Oyster prices end in flap Tilghman watermen keep boats docked

$18 per bushel protested

Strike comes during a plentiful harvest

October 31, 1998|By Chris Guy | Chris Guy,SUN STAFF

TILGHMAN ISLAND -- Watermen whose boats have been docked in this historic fishing town for three days are vowing to continue "sitting ashore" until they get more money for the oysters that provide the bulk of their incomes during the fall and winter.

Angry that seafood buyers and packers in the Bay Hundred area in Talbot County, from St. Michael's to Tilghman Island, are paying $18 a bushel when the going rate in other parts of the Eastern Shore is $22 to $24, the watermen say striking is their only option. Oyster prices are set by the market.

"These are the kinds of prices we were getting back in the '80s, and three years ago, we were getting $26 [a bushel]," said Warren Murphy, one of a dozen watermen who gathered early yesterday at the Fairbank Tackle shop in Tilghman. "People in Baltimore are not going to have their Thanksgiving oysters unless we get what we want."

The strikers say they have widespread support throughout the Shore, but they appear to have drawn a mixed reaction in some areas, depending on local prices.

Many watermen on Kent Island, as well as many of those who work the Little Choptank River in Dorchester County, have backed their colleagues in Tilghman.

But their counterparts in Kent County's Rock Hall have continued oystering because prices there have remained high, and seafood buyers say it has been business as usual along the Choptank River near Cambridge.

"I think a lot of us are just going to have to go deer hunting fora few days," said George Bridges, who was waiting out the strike at P.T. Hambelton Seafood in Bozman yesterday. "It's hard for us all to get together on anything, but we all have to make a living."

Joey Horney, a Kent Island waterman who has kept his boat on Taylor's Island in Dorchester County since the oyster season began Oct. 1, said he joined the strike when the per-bushel rate dropped to $18.

"I had been getting $22 a bushel, $20 plus a $2 hauling fee to bring my oysters 50 miles back home to sell," Horney said. "I can tell you that everybody on the Little Choptank has quit working, and most of the guys at Kent Narrows are staying home, too," he said. "This is the time when things ought to be at their peak. The market just disappears after Christmas. If we don't make our money now, we won't make it."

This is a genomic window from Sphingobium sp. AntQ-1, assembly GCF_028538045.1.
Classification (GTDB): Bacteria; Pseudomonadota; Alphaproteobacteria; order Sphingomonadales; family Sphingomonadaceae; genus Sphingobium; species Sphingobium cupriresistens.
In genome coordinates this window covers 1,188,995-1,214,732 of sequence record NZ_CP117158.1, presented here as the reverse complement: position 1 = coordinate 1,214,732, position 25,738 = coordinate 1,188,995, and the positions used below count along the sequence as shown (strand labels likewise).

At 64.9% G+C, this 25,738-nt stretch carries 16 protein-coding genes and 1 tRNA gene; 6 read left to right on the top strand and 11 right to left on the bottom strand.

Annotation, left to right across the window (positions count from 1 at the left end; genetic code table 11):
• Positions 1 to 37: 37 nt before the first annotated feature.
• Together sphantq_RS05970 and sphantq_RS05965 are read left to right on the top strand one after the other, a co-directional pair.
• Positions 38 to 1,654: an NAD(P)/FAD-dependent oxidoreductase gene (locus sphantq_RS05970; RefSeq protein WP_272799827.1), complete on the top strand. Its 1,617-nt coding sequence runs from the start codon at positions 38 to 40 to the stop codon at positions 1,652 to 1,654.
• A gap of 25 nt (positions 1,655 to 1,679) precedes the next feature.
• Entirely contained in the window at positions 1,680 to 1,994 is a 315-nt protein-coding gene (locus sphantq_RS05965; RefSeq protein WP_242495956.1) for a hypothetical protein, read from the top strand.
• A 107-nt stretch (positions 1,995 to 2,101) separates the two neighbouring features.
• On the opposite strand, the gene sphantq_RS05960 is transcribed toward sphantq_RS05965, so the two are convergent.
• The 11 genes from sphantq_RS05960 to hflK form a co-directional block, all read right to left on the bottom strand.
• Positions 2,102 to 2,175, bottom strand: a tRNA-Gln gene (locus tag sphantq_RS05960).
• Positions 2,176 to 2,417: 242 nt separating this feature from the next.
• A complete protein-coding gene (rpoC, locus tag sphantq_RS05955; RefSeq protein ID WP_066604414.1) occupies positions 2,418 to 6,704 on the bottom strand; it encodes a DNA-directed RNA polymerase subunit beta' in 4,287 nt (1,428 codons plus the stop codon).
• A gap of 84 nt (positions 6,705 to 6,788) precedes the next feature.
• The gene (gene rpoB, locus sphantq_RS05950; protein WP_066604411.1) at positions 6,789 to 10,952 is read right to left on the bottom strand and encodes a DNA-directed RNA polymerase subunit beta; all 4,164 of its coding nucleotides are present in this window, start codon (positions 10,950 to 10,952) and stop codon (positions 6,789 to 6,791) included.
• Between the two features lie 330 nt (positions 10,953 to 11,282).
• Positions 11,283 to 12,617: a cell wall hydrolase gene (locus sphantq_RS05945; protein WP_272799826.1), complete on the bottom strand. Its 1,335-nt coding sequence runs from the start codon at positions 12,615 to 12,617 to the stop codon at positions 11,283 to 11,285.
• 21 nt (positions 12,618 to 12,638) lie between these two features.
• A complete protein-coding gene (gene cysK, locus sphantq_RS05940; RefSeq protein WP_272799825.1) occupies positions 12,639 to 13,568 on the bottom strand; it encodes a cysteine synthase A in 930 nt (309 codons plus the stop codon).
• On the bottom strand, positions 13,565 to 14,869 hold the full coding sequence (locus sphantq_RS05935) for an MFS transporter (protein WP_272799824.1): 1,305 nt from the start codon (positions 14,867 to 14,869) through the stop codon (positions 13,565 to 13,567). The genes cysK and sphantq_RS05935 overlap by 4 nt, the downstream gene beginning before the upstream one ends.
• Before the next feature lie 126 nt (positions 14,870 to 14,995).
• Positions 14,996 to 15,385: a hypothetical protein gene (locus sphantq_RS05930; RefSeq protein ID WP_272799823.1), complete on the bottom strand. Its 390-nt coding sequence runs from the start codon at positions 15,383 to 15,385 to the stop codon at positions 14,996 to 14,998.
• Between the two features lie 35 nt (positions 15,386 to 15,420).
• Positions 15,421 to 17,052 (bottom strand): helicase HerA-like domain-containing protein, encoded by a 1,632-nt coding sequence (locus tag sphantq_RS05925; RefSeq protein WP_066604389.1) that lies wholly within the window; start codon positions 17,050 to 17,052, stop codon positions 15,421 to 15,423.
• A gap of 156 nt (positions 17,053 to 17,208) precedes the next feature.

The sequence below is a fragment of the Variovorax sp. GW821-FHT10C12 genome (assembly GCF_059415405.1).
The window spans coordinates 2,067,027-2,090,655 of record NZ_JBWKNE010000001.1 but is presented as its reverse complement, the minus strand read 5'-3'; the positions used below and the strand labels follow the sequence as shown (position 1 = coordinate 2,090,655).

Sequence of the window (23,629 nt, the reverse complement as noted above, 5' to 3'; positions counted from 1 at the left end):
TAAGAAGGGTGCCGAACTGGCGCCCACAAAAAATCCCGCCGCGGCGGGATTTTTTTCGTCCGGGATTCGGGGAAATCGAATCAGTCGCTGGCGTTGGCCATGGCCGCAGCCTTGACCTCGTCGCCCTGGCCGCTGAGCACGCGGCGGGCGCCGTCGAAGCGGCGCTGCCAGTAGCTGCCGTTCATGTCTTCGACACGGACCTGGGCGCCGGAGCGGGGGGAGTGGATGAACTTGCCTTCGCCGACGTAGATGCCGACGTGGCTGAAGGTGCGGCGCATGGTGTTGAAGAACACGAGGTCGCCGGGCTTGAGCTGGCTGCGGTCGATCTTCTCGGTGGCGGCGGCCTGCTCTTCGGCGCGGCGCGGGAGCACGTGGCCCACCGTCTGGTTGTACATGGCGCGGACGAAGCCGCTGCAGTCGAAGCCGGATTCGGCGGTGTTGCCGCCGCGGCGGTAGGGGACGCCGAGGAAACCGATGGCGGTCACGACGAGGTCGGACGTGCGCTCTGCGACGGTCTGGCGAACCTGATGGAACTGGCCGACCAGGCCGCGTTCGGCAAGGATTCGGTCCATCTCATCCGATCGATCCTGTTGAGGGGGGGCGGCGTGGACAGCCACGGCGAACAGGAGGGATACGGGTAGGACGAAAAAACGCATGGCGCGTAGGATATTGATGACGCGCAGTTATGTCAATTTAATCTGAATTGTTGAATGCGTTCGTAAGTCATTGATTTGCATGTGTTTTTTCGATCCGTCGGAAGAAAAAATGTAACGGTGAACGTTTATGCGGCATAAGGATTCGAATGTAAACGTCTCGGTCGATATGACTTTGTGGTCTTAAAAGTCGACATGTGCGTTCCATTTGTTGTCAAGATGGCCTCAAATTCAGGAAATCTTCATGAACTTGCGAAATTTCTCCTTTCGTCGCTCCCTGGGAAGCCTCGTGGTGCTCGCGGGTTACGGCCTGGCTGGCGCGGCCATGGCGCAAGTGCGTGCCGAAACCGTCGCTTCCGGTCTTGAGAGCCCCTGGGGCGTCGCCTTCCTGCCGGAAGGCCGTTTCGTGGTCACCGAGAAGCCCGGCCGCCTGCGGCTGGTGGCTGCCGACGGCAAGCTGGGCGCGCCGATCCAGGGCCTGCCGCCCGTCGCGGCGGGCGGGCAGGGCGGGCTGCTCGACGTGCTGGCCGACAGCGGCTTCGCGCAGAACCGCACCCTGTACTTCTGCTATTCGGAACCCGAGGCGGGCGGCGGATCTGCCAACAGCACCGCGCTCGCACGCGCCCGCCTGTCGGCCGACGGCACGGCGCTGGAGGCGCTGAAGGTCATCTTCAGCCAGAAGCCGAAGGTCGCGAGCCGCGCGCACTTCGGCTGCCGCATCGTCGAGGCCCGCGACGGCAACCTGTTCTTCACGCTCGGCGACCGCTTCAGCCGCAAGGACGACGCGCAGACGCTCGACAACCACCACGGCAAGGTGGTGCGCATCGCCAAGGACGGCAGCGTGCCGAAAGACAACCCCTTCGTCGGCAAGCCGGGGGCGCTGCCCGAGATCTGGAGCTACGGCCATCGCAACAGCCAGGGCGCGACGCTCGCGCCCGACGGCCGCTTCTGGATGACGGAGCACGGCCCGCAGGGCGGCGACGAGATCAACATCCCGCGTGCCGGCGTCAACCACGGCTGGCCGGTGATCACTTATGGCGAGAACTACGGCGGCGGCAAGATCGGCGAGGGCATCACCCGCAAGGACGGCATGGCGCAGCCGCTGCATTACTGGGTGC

Quality varies

Oyster buyers offer a variety of factors for price differences, saying that the quality of the oysters varies from location to location.

"As far as we know, watermen are working on the Nanticoke because we have a truck down there ready to pick up oysters," said Jacqueline Scharch, who runs the Oyster Peddler, a seafood wholesale business in Sherwood, just outside Tilghman.

Scharch says she thinks that Tilghman watermen are overreacting. A check of her records going back a decade or more shows that prices this time of year are normally lower.

"Everything depends on the quality of the oyster," Scharch. "It is amazing how much they can vary. Right now, the oysters coming out of the Chester River have been beautiful. I think they're just going to hurt themselves. If they'd wait until we get some cold weather, the oysters will improve, and prices will improve."

Watermen and buyers acknowledge that oysters are more plentiful this year than they have been in nearly a decade. Oyster harvests have been increasing for the past few years, and state officials predict that this year's harvest should equal or exceed last year's catch of 285,000 bushels.

But after a poor summer for crabbing, watermen say earning as much as possible for oysters is crucial this year. Many say they find it hard to understand why they make less money when retail prices continue to rise. A sign outside Harrison's Seafood in Tilghman yesterday read: "Bushels $30, half-bushels $20."

Strike will continue

Prohibited by state regulations from working on weekends, the Tilghman watermen say they plan to continue the strike on Monday and perhaps into Tuesday.

"We're on strike, and we're going to stay on strike until we get a price we can live with," said Patrick Whewell. "It doesn't look like there's going to be any NBA basketball this year and it looks like there won't be any oysters. We're all free agents."

Pub Date: 10/31/98

Baltimore Sun Articles
Please note the green-lined linked article text has been applied commercially without any involvement from our newsroom editors, reporters or any other editorial staff.